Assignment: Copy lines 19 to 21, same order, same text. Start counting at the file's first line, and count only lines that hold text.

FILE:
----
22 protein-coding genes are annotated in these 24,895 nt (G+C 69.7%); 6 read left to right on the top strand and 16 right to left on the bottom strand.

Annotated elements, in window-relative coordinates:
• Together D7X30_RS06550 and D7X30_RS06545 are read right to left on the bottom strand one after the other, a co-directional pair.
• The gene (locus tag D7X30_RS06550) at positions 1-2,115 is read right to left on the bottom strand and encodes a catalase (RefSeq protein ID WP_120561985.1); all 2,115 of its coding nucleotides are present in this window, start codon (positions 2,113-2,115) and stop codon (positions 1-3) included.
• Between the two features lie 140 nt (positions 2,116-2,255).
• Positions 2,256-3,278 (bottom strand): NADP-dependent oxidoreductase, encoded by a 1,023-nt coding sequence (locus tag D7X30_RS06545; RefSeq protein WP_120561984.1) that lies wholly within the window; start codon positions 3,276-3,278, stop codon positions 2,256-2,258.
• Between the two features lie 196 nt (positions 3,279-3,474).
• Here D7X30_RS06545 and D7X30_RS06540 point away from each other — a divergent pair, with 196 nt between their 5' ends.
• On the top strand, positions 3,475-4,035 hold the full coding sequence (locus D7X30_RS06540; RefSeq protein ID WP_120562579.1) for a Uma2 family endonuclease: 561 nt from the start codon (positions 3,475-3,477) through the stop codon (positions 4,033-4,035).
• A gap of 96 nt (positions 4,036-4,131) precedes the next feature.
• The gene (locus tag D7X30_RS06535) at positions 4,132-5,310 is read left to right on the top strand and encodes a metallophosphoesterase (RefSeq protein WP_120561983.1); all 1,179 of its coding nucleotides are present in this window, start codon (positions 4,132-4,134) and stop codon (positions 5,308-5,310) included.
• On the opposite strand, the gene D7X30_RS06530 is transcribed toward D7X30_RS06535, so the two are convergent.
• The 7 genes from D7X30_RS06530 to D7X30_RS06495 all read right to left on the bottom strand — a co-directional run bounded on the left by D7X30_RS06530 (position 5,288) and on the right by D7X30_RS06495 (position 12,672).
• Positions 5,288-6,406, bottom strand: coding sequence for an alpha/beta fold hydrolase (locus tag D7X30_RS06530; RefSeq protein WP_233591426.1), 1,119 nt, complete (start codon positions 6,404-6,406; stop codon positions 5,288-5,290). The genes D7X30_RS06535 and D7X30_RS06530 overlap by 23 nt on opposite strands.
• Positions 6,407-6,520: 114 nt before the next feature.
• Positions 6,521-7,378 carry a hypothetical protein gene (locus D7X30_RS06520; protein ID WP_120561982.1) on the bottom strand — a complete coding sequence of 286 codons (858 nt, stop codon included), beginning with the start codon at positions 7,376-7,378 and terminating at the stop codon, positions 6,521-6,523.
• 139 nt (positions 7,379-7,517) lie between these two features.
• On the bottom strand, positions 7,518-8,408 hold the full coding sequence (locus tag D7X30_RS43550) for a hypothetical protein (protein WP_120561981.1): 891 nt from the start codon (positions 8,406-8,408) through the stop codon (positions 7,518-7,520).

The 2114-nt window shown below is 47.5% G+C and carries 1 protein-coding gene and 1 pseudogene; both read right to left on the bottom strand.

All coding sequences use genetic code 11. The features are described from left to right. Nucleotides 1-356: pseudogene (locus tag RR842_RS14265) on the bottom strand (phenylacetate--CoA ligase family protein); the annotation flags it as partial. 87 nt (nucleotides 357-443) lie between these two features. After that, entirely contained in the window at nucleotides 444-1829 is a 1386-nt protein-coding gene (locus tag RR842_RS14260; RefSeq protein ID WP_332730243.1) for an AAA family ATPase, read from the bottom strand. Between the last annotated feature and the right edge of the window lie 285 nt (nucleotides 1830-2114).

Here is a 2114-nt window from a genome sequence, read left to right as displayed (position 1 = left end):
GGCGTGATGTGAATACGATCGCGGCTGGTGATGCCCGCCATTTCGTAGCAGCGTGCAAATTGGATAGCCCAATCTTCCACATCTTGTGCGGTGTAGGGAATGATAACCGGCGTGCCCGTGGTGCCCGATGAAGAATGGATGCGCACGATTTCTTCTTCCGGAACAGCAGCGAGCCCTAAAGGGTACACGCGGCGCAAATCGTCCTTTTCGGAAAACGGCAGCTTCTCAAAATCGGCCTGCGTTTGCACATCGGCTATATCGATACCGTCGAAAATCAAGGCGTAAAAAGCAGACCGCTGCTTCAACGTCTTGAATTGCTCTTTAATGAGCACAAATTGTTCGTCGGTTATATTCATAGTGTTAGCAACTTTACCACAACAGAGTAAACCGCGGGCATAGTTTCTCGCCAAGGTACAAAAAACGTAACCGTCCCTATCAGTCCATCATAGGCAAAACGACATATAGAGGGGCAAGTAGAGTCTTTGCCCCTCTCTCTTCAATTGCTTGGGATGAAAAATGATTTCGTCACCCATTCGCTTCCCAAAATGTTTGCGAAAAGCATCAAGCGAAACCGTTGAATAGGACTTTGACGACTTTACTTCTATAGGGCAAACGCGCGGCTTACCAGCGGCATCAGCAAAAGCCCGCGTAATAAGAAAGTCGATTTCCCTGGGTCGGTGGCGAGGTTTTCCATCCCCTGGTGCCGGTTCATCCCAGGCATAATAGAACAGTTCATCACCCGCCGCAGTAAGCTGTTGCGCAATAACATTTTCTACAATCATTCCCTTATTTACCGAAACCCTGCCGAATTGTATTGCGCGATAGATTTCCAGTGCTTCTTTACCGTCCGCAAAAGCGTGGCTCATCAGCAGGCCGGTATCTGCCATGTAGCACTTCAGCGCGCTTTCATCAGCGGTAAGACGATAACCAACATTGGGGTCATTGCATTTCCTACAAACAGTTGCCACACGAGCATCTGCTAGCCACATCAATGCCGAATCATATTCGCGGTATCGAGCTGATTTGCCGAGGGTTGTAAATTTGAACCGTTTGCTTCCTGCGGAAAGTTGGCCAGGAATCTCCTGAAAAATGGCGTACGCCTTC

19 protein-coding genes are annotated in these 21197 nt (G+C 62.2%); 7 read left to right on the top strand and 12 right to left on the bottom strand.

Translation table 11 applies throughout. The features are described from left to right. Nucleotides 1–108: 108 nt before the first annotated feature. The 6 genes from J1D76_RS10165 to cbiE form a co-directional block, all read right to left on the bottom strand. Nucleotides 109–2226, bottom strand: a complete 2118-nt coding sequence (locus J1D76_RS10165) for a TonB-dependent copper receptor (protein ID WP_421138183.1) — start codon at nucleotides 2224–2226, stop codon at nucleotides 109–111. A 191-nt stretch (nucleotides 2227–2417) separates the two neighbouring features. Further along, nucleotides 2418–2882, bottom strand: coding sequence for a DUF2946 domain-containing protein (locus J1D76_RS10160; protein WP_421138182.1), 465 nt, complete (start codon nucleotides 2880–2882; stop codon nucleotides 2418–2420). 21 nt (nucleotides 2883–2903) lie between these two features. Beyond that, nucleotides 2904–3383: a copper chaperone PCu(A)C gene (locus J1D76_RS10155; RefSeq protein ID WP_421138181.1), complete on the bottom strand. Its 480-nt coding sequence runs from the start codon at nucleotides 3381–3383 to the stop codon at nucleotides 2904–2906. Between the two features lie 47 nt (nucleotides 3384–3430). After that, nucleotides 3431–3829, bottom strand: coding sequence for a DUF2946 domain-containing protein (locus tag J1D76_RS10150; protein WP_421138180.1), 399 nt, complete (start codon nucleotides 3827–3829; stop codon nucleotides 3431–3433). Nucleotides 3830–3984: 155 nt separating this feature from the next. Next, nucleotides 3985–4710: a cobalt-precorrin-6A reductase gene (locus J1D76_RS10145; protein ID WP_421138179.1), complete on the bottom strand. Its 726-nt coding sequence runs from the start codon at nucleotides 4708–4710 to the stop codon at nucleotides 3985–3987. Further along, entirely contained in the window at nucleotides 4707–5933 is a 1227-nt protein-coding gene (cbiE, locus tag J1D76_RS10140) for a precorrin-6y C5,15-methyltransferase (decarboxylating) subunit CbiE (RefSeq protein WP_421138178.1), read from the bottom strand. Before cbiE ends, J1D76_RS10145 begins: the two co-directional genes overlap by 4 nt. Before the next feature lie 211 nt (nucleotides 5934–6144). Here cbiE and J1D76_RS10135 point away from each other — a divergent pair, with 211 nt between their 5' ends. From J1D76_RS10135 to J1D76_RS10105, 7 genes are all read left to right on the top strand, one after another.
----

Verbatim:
The 2114-nt window shown below is 47.5% G+C and carries 1 protein-coding gene and 1 pseudogene; both read right to left on the bottom strand.

All coding sequences use genetic code 11. The features are described from left to right. Nucleotides 1-356: pseudogene (locus tag RR842_RS14265) on the bottom strand (phenylacetate--CoA ligase family protein); the annotation flags it as partial. 87 nt (nucleotides 357-443) lie between these two features. After that, entirely contained in the window at nucleotides 444-1829 is a 1386-nt protein-coding gene (locus tag RR842_RS14260; RefSeq protein ID WP_332730243.1) for an AAA family ATPase, read from the bottom strand. Between the last annotated feature and the right edge of the window lie 285 nt (nucleotides 1830-2114).

Here is a 2114-nt window from a genome sequence, read left to right as displayed (position 1 = left end):